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Tomorrow’s citizens will pay for today’s spending

Ben Linskey | Sunday, February 1, 2009

Last November, voters elected Barack Obama as president, decisively repudiating the failed policies of the Bush administration and ushering in an era of change and reform. Or at least that’s what they thought they were doing. Less than a month into Obama’s presidency, it’s becoming alarmingly clear that many of the most misguided policies of the Bush years are here to stay. Thousands of Americans, suffering the effects of a deepening recession, are hopeful that the new administration will adopt a new course and lead our nation out of the present economic crisis. President Obama, however, seems determined to follow in the footsteps of his predecessor.On Feb. 13 of last year, George W. Bush signed the Economic Stimulus Act of 2008, intended to ward off a looming recession; predictably, the bill accomplished little more than tacking $152 billion onto the federal deficit. Less than a year later, faced with a worsening economic outlook, President Obama has somehow convinced himself and his political allies that the most prudent course of action is to imitate the Bush administration’s policies on a grossly magnified scale, this time lobbing over $800 billion at the problem. The most immediate difficulty with this “stimulus” plan is that it simply won’t work. In the 1930s, Franklin Delano Roosevelt oversaw the creation of thousands of new agencies and government jobs, but no amount of federal prodigality could lift the United States out of the Great Depression. In a recent analysis of Depression-era economic programs posted on the Cato Institute website, Regulation magazine editor Thomas Firey concluded that “the New Deal did little as an economic stimulus.” There is no reason to believe that the Obama administration’s “new New Deal” will be any more effective. It is high time we recognize the sheer futility of government attempts to manipulate the economy. The greatest danger in this latest stimulus program, though, lies not in its ineffectiveness, but in the costs it will impose on future generations.The national debt presently stands at over $10.5 trillion – over $30,000 per U.S. citizen. The Bush and Obama stimulus bills, combined with the recent wave of bailouts for failing, inefficient corporations, bear a combined price tag well in excess of $1 trillion . These numbers are almost too large to fully comprehend, but the federal debt is not an abstract tally; it is a series of enormous financial obligations to a variety of foreign governments and private citizens, all of whom collect interest on their investments each year. Last year alone, the federal government paid out a whopping $412 billion to its creditors. The Congressional Budget Office recently calculated that the stimulus package heralded by the Obama administration will entail an additional $347 billion in interest payments over the next decade.Deficit spending imposes a steadily growing burden on taxpayers. The government can account for its debt in only two ways. It can raise taxes, preying on the productivity of U.S. citizens, or it can simply print more money, leading to the hidden, insidious phenomenon of inflation. The latter option is more prevalent, as the disastrous consequences of inflation are not immediately apparent. (Incidentally, proponents of social justice who support government spending programs would do well to remember that the costs of inflation are distributed unevenly and often do the most harm to the poor.) Politicians seize on the opportunity to impose long-term costs in return for the illusion of short-term benefits.The ultimate, and most pernicious, consequences of reckless spending are seldom discussed. It is future generations, not current taxpayers, who will bear the brunt of the federal debt, and politicians in Washington have no qualms about burdening U.S. citizens not yet born with trillions of dollars of obligations in return for immediate political gain. The great tragedy of the recent wave of stimulus bills and federal bailouts is that those who will be most affected by these policies do not even get a vote. The men and women who will inherit the national debt didn’t elect George Bush, Barack Obama or any member of the U.S. Congress. The federal government’s longstanding policy of burdening the unborn with debt is little more than outright theft, closer to mob rule than democracy.Sadly, the very nature of government and electoral politics encourages politicians to exploit the powerless for the sake of enriching present majorities. The good news is that there is still time for our nation to escape from the endless spiral of spending, bailouts and debt. But to do so, Americans must reject the ineffective and immoral policies offered by Democrats and Republicans in Washington. Voters comprise the greatest – perhaps the only – check on such abuses of federal power. George W. Bush, Barack Obama and their colleagues in Congress have demonstrated that neither the left nor the right can be trusted to administer the powers of government responsibly. Future generations will hold us accountable for the policies we endorse today. It’s time for Americans to reject unrestrained federal spending and acknowledge the failure of the major parties to produce responsible, moral governance.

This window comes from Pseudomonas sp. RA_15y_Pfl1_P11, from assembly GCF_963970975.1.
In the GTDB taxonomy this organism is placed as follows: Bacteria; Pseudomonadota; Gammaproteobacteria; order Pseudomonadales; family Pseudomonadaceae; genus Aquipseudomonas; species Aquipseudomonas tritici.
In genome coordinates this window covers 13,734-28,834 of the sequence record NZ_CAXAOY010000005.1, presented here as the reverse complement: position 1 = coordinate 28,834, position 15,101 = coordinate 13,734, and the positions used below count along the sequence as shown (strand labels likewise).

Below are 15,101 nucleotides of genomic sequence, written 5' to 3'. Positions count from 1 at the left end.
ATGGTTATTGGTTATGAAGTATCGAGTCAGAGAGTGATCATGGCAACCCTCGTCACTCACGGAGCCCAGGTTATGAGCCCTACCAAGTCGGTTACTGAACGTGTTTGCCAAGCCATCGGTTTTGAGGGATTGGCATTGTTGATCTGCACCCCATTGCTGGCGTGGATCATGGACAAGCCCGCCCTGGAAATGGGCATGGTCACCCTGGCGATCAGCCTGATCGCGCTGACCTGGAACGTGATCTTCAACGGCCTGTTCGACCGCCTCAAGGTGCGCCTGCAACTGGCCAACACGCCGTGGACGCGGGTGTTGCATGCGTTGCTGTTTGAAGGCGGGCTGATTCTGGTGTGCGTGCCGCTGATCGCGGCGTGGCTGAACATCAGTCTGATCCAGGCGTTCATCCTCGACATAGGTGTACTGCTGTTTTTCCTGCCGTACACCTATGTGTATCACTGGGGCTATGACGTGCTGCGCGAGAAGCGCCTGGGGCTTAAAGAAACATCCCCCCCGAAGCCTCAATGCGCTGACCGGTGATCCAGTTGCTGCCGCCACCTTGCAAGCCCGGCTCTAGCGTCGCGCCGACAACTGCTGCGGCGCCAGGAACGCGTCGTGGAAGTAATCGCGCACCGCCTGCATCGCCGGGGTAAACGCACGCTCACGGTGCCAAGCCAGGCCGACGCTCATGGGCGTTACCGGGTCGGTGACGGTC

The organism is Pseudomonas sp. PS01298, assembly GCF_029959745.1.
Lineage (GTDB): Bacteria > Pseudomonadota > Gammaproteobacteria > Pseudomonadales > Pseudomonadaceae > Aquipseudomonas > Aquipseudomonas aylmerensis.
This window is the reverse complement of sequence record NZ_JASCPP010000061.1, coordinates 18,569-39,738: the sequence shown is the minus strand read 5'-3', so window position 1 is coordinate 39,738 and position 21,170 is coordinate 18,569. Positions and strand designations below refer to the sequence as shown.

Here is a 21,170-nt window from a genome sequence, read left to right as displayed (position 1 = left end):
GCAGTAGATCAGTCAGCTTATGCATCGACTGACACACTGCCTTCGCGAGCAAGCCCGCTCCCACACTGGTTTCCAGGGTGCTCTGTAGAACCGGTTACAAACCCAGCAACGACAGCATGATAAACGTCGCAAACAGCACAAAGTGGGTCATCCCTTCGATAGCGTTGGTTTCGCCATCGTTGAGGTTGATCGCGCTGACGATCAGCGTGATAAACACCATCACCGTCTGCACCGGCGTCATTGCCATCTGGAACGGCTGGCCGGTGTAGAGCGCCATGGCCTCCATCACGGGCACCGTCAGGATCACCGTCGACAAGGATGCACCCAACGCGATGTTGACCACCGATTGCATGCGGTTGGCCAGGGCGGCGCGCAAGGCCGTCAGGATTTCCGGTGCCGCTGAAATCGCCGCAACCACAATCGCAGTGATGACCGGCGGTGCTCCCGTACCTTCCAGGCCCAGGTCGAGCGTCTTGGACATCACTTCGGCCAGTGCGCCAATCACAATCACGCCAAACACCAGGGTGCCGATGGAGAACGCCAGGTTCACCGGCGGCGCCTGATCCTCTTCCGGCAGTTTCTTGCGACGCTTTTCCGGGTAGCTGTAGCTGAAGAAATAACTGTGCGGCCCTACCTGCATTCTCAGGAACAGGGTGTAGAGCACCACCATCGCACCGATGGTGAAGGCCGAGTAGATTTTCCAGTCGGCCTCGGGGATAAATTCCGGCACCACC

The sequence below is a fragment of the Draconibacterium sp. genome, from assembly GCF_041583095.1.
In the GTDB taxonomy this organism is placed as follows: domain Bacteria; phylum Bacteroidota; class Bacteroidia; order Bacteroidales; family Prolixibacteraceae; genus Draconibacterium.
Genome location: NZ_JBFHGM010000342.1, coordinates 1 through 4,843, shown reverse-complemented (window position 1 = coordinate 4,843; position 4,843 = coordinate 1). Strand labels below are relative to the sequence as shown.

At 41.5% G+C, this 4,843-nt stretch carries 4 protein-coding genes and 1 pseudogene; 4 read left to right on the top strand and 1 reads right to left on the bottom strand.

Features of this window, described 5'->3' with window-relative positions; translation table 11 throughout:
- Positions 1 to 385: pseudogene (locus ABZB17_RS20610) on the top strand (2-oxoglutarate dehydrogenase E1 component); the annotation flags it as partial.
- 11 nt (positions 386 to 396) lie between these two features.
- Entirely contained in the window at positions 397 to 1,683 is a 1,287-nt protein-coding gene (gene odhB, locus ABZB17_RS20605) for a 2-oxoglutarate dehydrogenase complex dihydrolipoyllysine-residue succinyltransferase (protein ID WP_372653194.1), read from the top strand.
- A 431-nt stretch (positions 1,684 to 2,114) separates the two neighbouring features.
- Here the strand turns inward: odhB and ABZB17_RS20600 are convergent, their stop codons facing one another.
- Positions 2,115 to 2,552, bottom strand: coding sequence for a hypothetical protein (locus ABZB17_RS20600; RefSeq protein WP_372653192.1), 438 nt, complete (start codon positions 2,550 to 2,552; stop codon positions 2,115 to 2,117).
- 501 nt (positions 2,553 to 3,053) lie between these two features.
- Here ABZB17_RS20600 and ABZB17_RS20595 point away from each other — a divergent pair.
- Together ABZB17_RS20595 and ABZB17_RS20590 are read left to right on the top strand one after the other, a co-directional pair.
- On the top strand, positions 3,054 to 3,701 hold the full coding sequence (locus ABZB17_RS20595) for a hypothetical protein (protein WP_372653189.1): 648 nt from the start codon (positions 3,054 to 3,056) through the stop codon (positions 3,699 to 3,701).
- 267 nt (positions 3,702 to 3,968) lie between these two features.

Ben Linskey, a sophomore majoring in political science and philosophy, is co-president of the College Libertarians. He can be contacted at blinskey@nd.eduThe views expressed in this column are those of the author and not necessarily those of The Observer.